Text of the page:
On a whim I decided to try out the Vargo Titanium Hex Wood Stove. I played with one at the recent First Annual Florida Hammock Hang but didn’t really get a chance to do much with it. I’d seen it before, though, and decided to pick one up when I found it a little cheaper than directly from Vargo. I purchased mine from Mt. Rogers Outfitters and received it very quickly.
The stove comes with a nice embroidered nylon case. It’s hinged design allows it to fold flat for storage and it won’t take up much space at all in your pack. The official weight on the tag is 4.1 oz. On my scale it weighed 4.4. Without the case it was down to 3.0 oz. Certainly not a lot of weight either way you slice it.
To assemble the stove simply unfold it and wrap the body sections around the base plate. The base plate has two pieces that fit into slots on the body sections. The last body section is a door that can be opened for refueling or to allow more air flow. The base plate is elevated about 1/4″ and is perforated to allow for good air flow as well.
I used a single dead philodendron leaf as my primary tinder bundle. My son helped me break up some small sticks (1/8″) and I worked on the larger pieces (up to about 1/2″). One thing to keep in mind is that you do need to keep your sticks small or they’ll have to stick out through the door.
I got the stove lighted on the first try and everything caught quickly. It took much quicker than I’d expected to get a steady fire going. I set my Snow Peak Trek 900 on the stove and sat back for the boil. One thing I didn’t consider is coating my pot with soap to keep the fire from getting it dirty. By the end of the burn my pot was in serious need of some TLC.
Since your sticks have to be so small to fit the stove it pretty much requires focused attention. I found myself having to blow on the fire to keep it going and to keep it hot enough. It took about 13:30 to get to what I’d describe as a low boil. It really didn’t qualify as a rolling boil but it was more than just a couple of bubbles. Even after 15 minutes I still didn’t have a full boil. However, it was more than enough to prepare water for any of the meals I eat. Cooking a meal on it might be a little more work than I’m ready for at the moment.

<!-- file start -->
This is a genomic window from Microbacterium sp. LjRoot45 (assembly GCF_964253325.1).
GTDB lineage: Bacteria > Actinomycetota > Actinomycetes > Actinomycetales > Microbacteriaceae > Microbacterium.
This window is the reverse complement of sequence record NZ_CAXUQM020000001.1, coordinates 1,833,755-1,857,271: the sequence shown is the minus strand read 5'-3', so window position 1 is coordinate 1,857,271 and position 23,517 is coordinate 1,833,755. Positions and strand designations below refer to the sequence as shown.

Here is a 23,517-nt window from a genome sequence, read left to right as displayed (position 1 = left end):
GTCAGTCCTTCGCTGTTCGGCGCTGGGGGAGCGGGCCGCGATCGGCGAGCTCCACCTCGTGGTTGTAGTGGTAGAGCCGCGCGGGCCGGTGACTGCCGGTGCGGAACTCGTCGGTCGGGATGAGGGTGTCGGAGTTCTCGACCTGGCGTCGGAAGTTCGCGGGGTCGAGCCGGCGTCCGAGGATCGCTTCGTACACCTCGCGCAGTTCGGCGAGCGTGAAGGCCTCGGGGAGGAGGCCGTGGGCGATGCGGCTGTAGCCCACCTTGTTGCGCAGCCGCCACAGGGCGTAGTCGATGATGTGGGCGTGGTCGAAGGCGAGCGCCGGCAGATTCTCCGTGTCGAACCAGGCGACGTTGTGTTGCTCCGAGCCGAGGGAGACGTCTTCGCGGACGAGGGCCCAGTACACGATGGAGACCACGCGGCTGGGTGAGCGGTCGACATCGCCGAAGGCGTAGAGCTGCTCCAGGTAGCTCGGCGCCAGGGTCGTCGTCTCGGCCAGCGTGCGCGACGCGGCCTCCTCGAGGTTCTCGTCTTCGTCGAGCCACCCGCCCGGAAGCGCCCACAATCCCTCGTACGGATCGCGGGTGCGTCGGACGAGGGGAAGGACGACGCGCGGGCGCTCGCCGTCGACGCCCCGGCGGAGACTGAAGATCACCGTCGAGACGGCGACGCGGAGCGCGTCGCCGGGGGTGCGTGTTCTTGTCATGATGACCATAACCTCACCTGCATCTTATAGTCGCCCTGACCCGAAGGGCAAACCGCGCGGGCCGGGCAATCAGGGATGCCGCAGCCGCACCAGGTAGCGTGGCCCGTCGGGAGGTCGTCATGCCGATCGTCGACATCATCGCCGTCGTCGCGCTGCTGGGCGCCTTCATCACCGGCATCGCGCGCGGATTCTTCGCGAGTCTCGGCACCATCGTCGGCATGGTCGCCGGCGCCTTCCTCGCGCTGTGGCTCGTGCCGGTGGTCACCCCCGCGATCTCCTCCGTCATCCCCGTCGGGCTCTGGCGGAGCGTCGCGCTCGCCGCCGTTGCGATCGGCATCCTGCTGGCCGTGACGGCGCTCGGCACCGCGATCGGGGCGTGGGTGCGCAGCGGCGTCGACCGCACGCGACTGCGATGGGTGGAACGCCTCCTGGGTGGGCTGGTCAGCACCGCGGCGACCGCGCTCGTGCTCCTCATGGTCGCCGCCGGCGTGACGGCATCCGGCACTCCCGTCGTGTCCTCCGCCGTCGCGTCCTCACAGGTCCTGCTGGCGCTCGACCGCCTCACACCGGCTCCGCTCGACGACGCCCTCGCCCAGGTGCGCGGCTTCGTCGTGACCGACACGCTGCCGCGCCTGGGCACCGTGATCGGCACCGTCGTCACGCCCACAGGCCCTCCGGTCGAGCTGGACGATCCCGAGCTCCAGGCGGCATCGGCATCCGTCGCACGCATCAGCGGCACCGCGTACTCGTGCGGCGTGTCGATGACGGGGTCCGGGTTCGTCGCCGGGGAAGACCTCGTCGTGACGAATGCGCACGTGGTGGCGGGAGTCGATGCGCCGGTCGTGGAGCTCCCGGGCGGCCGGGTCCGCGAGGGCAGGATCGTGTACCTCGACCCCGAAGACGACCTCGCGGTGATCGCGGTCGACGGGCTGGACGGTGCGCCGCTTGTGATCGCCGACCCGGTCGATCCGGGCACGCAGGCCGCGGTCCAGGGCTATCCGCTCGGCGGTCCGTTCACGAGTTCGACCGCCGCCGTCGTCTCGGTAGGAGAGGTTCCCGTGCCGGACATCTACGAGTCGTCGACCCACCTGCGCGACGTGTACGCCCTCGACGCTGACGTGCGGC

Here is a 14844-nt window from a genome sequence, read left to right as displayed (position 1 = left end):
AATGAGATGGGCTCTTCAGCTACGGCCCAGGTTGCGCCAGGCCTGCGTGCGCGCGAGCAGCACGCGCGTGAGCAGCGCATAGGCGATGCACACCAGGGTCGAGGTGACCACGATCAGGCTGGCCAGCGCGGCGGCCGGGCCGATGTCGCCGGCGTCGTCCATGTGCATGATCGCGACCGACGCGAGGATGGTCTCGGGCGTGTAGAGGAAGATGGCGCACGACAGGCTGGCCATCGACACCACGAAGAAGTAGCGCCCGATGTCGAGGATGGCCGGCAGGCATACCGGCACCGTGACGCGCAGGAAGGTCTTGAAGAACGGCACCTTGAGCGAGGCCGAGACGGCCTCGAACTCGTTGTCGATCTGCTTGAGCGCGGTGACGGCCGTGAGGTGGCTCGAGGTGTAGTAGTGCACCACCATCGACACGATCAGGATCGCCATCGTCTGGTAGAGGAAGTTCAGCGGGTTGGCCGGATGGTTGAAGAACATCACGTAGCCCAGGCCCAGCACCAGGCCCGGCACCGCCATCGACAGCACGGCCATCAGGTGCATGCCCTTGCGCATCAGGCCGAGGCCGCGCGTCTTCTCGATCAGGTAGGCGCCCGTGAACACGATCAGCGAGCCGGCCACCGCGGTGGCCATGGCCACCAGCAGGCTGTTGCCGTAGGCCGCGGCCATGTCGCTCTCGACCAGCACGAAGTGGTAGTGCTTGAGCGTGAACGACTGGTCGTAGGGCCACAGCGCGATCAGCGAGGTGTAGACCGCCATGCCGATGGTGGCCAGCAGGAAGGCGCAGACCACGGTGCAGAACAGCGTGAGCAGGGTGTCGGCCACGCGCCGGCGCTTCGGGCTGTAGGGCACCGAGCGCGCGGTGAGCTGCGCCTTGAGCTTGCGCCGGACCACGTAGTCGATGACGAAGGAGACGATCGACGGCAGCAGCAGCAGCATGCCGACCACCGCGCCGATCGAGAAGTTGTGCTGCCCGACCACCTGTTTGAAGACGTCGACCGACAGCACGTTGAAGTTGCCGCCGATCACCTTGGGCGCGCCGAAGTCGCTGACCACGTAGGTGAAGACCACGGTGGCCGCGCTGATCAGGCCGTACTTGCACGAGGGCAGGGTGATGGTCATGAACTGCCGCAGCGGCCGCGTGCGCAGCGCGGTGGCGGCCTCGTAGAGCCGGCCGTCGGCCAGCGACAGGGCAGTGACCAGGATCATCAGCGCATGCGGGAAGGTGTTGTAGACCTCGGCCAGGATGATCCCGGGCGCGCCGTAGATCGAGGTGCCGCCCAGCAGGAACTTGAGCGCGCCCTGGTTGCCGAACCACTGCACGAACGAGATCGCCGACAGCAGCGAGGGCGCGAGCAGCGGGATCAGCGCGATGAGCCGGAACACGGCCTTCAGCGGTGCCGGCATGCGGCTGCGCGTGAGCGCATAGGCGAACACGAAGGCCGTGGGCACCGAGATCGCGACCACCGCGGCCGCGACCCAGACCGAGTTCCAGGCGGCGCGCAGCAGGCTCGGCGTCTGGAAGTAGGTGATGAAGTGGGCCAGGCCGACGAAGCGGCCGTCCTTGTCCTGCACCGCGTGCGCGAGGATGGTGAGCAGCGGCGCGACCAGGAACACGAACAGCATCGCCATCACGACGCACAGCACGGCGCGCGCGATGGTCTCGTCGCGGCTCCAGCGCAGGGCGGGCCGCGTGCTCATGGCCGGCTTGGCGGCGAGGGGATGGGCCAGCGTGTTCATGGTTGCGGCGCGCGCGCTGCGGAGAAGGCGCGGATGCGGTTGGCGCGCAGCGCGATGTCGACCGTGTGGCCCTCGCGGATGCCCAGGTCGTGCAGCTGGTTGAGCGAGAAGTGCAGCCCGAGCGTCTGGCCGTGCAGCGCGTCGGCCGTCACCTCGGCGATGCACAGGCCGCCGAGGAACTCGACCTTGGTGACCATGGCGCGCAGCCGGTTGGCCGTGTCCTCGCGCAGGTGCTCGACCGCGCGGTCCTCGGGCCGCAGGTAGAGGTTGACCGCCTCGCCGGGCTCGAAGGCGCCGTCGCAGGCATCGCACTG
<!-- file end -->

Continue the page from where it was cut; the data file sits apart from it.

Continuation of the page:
I found that I ran it with the door open more than closed. I was afraid that the fire was going to go out and I wanted to keep a close eye on it so that I could stoke it if necessary. I will have to say that it’s a fun stove. I’d thought about it working as a portable fire pit for those backcountry trips where fires aren’t allowed but it might be more work than it’s worth.
Once the water was boiling and removed from the stove it took about 30 min for the remaining wood to burn out and the stove to get cool to the touch. I’ll have to play with the stove some more before I decide if I want to try it on the trail. It’s certainly a functional stove, so I really don’t have any complaints. It’s pretty much exactly what I expected.
There will be a video review posted as soon as I can edit the footage.
- Small, packable size
- More time-consuming than alcohol or canister stove
- Can be very smoky while burning